The animals gather in this garden, near hanging ceramic braids on the wall, and a beautiful painting indicative of both Farr’s style in general and this show specifically. This work, Promised Land I, ties in all of the colors and feelings of the show, welcoming viewers to enter the Judeo-Christian tale of the expulsion of Adam and Eve from Eden. In a living-room like setting, a plastered lamp and table suggest both Adam and Eve’s presence and absence at the same time. Is this the garden from which they were expelled or is this the domestic space they inherited via expulsion? Both options feel empty and hollow, yet also with the suggestion of hallowedness.
There are really special moments throughout the show — ones that require the viewer to engage personally and poetically with the work and domestic spaces Farr has created. Moving deeper into the gallery, Farr dedicates one area to the Coronation of the Virgin. This is a massive project to reclaim the female body and its creative power, thus rewriting that reclamation into new mythologies, but Farr does so in the gentlest and subtlest of ways.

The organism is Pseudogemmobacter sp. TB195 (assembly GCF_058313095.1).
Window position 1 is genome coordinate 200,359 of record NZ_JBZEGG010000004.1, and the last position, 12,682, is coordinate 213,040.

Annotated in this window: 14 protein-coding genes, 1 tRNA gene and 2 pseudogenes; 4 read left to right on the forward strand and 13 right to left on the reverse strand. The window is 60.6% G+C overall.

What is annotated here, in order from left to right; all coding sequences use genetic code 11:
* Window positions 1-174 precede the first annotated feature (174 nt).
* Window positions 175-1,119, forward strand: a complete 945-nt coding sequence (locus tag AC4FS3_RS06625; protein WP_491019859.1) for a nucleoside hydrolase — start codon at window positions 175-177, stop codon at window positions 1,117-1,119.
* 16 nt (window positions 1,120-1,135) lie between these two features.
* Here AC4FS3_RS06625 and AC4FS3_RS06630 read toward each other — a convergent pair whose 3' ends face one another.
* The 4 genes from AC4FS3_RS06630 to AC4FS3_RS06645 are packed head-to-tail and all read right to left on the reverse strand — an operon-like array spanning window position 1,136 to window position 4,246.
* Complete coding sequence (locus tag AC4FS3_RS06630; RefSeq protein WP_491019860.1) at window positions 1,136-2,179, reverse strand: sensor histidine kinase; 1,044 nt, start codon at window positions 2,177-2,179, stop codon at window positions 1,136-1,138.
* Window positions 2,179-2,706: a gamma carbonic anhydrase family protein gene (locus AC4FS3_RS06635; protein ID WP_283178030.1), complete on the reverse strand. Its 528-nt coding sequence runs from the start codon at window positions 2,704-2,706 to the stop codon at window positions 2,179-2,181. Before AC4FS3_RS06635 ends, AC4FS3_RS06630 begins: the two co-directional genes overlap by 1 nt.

Mary’s vanity table awaits us, a plastered girl’s table covered in organic ceramic tools suggestive of both male and female reproductive organs. Through this table alone, viewers are asked to consider Mary’s role in this virgin birth. Farr returns to her the powers of fertility, birthing, of life, and of creation. Around the corner, as if stepping into Mary’s dressing room, we are confronted with a plastered chaise lounge with a ceramic crown resting atop. Paintings also hang above, including one of the more figurative suggestions of Mary entitled The Moment She Realized She Was a Girl. This work made me gasp and also breathe a huge sigh of relief upon seeing it. It is again everything for this moment now.